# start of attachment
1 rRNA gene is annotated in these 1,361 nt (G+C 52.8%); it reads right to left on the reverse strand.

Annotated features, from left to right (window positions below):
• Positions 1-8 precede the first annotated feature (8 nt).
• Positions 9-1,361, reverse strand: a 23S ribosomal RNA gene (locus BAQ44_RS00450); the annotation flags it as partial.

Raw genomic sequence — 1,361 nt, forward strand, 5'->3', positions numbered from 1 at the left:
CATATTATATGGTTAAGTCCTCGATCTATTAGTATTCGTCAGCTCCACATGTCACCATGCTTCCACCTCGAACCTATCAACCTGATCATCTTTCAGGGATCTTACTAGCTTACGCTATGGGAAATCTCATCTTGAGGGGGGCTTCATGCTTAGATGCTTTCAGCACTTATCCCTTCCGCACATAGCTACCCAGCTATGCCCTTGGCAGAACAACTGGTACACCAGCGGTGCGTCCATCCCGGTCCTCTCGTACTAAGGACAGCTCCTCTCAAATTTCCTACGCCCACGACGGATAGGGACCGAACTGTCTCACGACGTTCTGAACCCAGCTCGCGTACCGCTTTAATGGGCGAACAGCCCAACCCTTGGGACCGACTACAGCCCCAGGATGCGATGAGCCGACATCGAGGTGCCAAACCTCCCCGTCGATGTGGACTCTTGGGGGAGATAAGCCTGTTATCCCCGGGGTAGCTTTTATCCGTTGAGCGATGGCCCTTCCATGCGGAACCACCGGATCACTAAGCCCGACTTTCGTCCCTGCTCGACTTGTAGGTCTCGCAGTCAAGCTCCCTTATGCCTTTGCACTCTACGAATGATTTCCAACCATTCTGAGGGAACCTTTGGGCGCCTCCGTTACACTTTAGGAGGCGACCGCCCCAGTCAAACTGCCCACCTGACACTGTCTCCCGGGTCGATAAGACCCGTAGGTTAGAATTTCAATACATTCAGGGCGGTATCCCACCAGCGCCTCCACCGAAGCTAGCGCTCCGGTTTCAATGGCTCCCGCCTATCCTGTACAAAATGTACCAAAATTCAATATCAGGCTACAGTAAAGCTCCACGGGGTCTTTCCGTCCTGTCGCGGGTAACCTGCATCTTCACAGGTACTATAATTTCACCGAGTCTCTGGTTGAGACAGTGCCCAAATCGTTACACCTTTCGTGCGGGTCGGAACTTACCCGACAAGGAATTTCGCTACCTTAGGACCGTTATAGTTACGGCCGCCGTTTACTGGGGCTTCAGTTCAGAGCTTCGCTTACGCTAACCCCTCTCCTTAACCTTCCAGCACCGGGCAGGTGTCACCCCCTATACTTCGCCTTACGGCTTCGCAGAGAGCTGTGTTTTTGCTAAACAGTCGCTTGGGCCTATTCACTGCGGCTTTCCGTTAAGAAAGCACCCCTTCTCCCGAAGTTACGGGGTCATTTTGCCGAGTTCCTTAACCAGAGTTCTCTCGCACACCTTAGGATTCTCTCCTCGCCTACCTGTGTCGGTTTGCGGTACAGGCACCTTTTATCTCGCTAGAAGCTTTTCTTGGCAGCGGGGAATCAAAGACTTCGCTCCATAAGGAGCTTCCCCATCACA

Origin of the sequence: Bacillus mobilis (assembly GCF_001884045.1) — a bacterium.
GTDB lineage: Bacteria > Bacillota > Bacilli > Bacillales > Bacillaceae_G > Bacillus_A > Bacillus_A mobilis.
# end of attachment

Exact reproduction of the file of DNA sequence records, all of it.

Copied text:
1 rRNA gene is annotated in these 1,361 nt (G+C 52.8%); it reads right to left on the reverse strand.

Annotated features, from left to right (window positions below):
• Positions 1-8 precede the first annotated feature (8 nt).
• Positions 9-1,361, reverse strand: a 23S ribosomal RNA gene (locus BAQ44_RS00450); the annotation flags it as partial.

Raw genomic sequence — 1,361 nt, forward strand, 5'->3', positions numbered from 1 at the left:
CATATTATATGGTTAAGTCCTCGATCTATTAGTATTCGTCAGCTCCACATGTCACCATGCTTCCACCTCGAACCTATCAACCTGATCATCTTTCAGGGATCTTACTAGCTTACGCTATGGGAAATCTCATCTTGAGGGGGGCTTCATGCTTAGATGCTTTCAGCACTTATCCCTTCCGCACATAGCTACCCAGCTATGCCCTTGGCAGAACAACTGGTACACCAGCGGTGCGTCCATCCCGGTCCTCTCGTACTAAGGACAGCTCCTCTCAAATTTCCTACGCCCACGACGGATAGGGACCGAACTGTCTCACGACGTTCTGAACCCAGCTCGCGTACCGCTTTAATGGGCGAACAGCCCAACCCTTGGGACCGACTACAGCCCCAGGATGCGATGAGCCGACATCGAGGTGCCAAACCTCCCCGTCGATGTGGACTCTTGGGGGAGATAAGCCTGTTATCCCCGGGGTAGCTTTTATCCGTTGAGCGATGGCCCTTCCATGCGGAACCACCGGATCACTAAGCCCGACTTTCGTCCCTGCTCGACTTGTAGGTCTCGCAGTCAAGCTCCCTTATGCCTTTGCACTCTACGAATGATTTCCAACCATTCTGAGGGAACCTTTGGGCGCCTCCGTTACACTTTAGGAGGCGACCGCCCCAGTCAAACTGCCCACCTGACACTGTCTCCCGGGTCGATAAGACCCGTAGGTTAGAATTTCAATACATTCAGGGCGGTATCCCACCAGCGCCTCCACCGAAGCTAGCGCTCCGGTTTCAATGGCTCCCGCCTATCCTGTACAAAATGTACCAAAATTCAATATCAGGCTACAGTAAAGCTCCACGGGGTCTTTCCGTCCTGTCGCGGGTAACCTGCATCTTCACAGGTACTATAATTTCACCGAGTCTCTGGTTGAGACAGTGCCCAAATCGTTACACCTTTCGTGCGGGTCGGAACTTACCCGACAAGGAATTTCGCTACCTTAGGACCGTTATAGTTACGGCCGCCGTTTACTGGGGCTTCAGTTCAGAGCTTCGCTTACGCTAACCCCTCTCCTTAACCTTCCAGCACCGGGCAGGTGTCACCCCCTATACTTCGCCTTACGGCTTCGCAGAGAGCTGTGTTTTTGCTAAACAGTCGCTTGGGCCTATTCACTGCGGCTTTCCGTTAAGAAAGCACCCCTTCTCCCGAAGTTACGGGGTCATTTTGCCGAGTTCCTTAACCAGAGTTCTCTCGCACACCTTAGGATTCTCTCCTCGCCTACCTGTGTCGGTTTGCGGTACAGGCACCTTTTATCTCGCTAGAAGCTTTTCTTGGCAGCGGGGAATCAAAGACTTCGCTCCATAAGGAGCTTCCCCATCACA

Origin of the sequence: Bacillus mobilis (assembly GCF_001884045.1) — a bacterium.
GTDB lineage: Bacteria > Bacillota > Bacilli > Bacillales > Bacillaceae_G > Bacillus_A > Bacillus_A mobilis.